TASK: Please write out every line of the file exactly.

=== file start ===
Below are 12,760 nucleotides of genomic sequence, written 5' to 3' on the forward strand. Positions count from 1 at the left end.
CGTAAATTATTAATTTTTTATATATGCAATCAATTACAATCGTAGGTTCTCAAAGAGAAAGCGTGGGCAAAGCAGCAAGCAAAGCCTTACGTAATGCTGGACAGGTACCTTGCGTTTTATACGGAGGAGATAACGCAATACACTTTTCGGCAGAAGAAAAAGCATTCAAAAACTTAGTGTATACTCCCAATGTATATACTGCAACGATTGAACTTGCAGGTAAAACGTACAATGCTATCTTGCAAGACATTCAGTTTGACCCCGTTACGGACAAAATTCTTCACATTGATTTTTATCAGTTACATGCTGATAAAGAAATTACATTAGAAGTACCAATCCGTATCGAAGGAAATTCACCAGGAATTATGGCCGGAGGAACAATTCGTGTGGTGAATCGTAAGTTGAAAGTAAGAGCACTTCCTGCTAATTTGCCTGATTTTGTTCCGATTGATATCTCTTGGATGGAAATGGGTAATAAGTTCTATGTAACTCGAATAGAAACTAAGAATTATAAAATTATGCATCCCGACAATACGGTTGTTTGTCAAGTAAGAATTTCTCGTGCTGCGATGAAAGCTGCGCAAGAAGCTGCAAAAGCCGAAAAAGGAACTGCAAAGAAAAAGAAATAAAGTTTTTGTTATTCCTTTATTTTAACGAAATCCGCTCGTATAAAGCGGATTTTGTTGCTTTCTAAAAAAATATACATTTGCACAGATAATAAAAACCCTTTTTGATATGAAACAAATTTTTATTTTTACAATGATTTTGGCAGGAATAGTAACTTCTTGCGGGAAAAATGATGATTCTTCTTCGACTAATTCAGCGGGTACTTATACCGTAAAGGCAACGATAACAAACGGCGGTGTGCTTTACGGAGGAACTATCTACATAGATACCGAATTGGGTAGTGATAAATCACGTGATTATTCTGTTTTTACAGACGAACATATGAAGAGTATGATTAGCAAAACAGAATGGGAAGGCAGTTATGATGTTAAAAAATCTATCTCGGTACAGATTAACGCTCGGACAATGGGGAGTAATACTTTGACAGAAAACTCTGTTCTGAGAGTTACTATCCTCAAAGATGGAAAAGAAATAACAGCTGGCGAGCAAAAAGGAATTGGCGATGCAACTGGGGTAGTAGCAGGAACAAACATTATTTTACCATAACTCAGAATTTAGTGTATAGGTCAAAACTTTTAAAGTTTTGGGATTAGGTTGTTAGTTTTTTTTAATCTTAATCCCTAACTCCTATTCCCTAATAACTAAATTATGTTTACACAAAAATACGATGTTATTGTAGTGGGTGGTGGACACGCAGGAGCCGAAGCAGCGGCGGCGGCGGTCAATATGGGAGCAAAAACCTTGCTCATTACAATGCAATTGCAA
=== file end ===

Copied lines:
Below are 12,760 nucleotides of genomic sequence, written 5' to 3' on the forward strand. Positions count from 1 at the left end.
CGTAAATTATTAATTTTTTATATATGCAATCAATTACAATCGTAGGTTCTCAAAGAGAAAGCGTGGGCAAAGCAGCAAGCAAAGCCTTACGTAATGCTGGACAGGTACCTTGCGTTTTATACGGAGGAGATAACGCAATACACTTTTCGGCAGAAGAAAAAGCATTCAAAAACTTAGTGTATACTCCCAATGTATATACTGCAACGATTGAACTTGCAGGTAAAACGTACAATGCTATCTTGCAAGACATTCAGTTTGACCCCGTTACGGACAAAATTCTTCACATTGATTTTTATCAGTTACATGCTGATAAAGAAATTACATTAGAAGTACCAATCCGTATCGAAGGAAATTCACCAGGAATTATGGCCGGAGGAACAATTCGTGTGGTGAATCGTAAGTTGAAAGTAAGAGCACTTCCTGCTAATTTGCCTGATTTTGTTCCGATTGATATCTCTTGGATGGAAATGGGTAATAAGTTCTATGTAACTCGAATAGAAACTAAGAATTATAAAATTATGCATCCCGACAATACGGTTGTTTGTCAAGTAAGAATTTCTCGTGCTGCGATGAAAGCTGCGCAAGAAGCTGCAAAAGCCGAAAAAGGAACTGCAAAGAAAAAGAAATAAAGTTTTTGTTATTCCTTTATTTTAACGAAATCCGCTCGTATAAAGCGGATTTTGTTGCTTTCTAAAAAAATATACATTTGCACAGATAATAAAAACCCTTTTTGATATGAAACAAATTTTTATTTTTACAATGATTTTGGCAGGAATAGTAACTTCTTGCGGGAAAAATGATGATTCTTCTTCGACTAATTCAGCGGGTACTTATACCGTAAAGGCAACGATAACAAACGGCGGTGTGCTTTACGGAGGAACTATCTACATAGATACCGAATTGGGTAGTGATAAATCACGTGATTATTCTGTTTTTACAGACGAACATATGAAGAGTATGATTAGCAAAACAGAATGGGAAGGCAGTTATGATGTTAAAAAATCTATCTCGGTACAGATTAACGCTCGGACAATGGGGAGTAATACTTTGACAGAAAACTCTGTTCTGAGAGTTACTATCCTCAAAGATGGAAAAGAAATAACAGCTGGCGAGCAAAAAGGAATTGGCGATGCAACTGGGGTAGTAGCAGGAACAAACATTATTTTACCATAACTCAGAATTTAGTGTATAGGTCAAAACTTTTAAAGTTTTGGGATTAGGTTGTTAGTTTTTTTTAATCTTAATCCCTAACTCCTATTCCCTAATAACTAAATTATGTTTACACAAAAATACGATGTTATTGTAGTGGGTGGTGGACACGCAGGAGCCGAAGCAGCGGCGGCGGCGGTCAATATGGGAGCAAAAACCTTGCTCATTACAATGCAATTGCAA